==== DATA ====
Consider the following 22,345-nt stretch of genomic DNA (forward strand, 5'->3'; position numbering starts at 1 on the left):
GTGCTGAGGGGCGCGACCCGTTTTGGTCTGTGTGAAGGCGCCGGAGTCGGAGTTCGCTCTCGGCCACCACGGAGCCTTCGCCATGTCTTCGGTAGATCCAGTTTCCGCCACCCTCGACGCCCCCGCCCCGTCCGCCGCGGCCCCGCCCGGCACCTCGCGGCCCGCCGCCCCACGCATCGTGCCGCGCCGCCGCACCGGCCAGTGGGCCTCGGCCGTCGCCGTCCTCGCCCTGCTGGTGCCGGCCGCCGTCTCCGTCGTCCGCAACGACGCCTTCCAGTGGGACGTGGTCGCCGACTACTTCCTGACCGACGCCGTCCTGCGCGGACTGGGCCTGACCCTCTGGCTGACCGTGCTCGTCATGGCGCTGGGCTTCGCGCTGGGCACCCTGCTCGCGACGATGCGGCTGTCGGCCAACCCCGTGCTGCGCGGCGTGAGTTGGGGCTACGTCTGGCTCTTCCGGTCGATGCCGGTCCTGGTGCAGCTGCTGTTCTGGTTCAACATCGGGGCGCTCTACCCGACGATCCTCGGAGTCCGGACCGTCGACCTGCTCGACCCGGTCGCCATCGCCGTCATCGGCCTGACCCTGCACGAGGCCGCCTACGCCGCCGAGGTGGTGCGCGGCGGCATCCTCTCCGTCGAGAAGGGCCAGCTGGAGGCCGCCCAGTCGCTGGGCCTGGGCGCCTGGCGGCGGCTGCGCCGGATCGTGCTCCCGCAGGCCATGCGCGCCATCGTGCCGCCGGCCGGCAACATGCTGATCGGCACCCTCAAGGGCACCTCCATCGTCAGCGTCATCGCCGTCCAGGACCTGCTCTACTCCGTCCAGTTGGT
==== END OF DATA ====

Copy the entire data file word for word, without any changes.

Consider the following 22,345-nt stretch of genomic DNA (forward strand, 5'->3'; position numbering starts at 1 on the left):
GTGCTGAGGGGCGCGACCCGTTTTGGTCTGTGTGAAGGCGCCGGAGTCGGAGTTCGCTCTCGGCCACCACGGAGCCTTCGCCATGTCTTCGGTAGATCCAGTTTCCGCCACCCTCGACGCCCCCGCCCCGTCCGCCGCGGCCCCGCCCGGCACCTCGCGGCCCGCCGCCCCACGCATCGTGCCGCGCCGCCGCACCGGCCAGTGGGCCTCGGCCGTCGCCGTCCTCGCCCTGCTGGTGCCGGCCGCCGTCTCCGTCGTCCGCAACGACGCCTTCCAGTGGGACGTGGTCGCCGACTACTTCCTGACCGACGCCGTCCTGCGCGGACTGGGCCTGACCCTCTGGCTGACCGTGCTCGTCATGGCGCTGGGCTTCGCGCTGGGCACCCTGCTCGCGACGATGCGGCTGTCGGCCAACCCCGTGCTGCGCGGCGTGAGTTGGGGCTACGTCTGGCTCTTCCGGTCGATGCCGGTCCTGGTGCAGCTGCTGTTCTGGTTCAACATCGGGGCGCTCTACCCGACGATCCTCGGAGTCCGGACCGTCGACCTGCTCGACCCGGTCGCCATCGCCGTCATCGGCCTGACCCTGCACGAGGCCGCCTACGCCGCCGAGGTGGTGCGCGGCGGCATCCTCTCCGTCGAGAAGGGCCAGCTGGAGGCCGCCCAGTCGCTGGGCCTGGGCGCCTGGCGGCGGCTGCGCCGGATCGTGCTCCCGCAGGCCATGCGCGCCATCGTGCCGCCGGCCGGCAACATGCTGATCGGCACCCTCAAGGGCACCTCCATCGTCAGCGTCATCGCCGTCCAGGACCTGCTCTACTCCGTCCAGTTGGT